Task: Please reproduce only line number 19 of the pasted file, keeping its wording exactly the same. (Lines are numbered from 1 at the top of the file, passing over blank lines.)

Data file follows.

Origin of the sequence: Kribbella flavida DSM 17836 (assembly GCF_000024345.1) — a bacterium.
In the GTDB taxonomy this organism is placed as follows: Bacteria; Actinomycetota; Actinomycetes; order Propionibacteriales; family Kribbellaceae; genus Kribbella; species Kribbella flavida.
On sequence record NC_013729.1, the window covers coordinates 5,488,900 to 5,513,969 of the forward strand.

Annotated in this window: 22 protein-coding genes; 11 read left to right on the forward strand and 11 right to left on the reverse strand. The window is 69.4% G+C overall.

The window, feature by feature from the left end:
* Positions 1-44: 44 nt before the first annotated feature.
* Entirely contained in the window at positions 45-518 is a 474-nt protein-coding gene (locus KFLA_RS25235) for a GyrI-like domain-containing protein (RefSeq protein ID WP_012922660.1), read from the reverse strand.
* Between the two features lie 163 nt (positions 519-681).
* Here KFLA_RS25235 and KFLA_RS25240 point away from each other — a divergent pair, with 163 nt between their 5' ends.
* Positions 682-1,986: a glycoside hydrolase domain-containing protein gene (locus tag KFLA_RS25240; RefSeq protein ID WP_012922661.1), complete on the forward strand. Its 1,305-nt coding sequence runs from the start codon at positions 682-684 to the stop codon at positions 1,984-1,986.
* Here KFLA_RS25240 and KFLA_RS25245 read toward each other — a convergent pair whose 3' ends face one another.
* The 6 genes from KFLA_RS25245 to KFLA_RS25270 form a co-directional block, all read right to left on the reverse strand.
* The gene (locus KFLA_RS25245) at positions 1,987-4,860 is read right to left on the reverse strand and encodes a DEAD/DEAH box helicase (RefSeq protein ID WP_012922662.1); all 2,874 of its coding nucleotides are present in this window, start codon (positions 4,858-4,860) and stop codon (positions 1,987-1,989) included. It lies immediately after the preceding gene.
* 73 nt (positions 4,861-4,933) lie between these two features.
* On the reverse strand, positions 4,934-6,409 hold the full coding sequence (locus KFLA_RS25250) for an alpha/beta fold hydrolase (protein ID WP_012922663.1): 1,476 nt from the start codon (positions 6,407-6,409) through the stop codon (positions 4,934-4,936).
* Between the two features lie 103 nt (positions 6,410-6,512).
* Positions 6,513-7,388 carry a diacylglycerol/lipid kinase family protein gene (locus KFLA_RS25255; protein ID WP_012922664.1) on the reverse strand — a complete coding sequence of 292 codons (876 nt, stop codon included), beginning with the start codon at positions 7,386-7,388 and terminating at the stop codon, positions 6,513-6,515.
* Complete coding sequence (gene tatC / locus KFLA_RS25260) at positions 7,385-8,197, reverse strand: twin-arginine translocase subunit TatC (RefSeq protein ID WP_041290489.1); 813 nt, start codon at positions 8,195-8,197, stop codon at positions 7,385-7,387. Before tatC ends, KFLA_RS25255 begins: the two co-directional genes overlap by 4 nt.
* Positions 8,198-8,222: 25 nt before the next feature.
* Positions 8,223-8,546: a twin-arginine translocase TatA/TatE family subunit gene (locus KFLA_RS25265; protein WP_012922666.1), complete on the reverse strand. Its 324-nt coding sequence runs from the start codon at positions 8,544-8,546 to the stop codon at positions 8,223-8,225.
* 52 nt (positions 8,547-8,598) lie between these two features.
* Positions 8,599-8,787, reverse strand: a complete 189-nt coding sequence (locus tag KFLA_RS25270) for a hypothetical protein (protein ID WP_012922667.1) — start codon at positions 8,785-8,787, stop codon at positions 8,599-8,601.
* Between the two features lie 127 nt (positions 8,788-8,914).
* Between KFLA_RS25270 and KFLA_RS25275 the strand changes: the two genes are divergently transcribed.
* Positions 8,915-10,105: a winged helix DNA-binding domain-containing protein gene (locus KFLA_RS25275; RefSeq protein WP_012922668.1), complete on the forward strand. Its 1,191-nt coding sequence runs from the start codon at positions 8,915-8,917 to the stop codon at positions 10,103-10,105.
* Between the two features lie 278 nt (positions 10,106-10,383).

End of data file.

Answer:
* Positions 8,198-8,222: 25 nt before the next feature.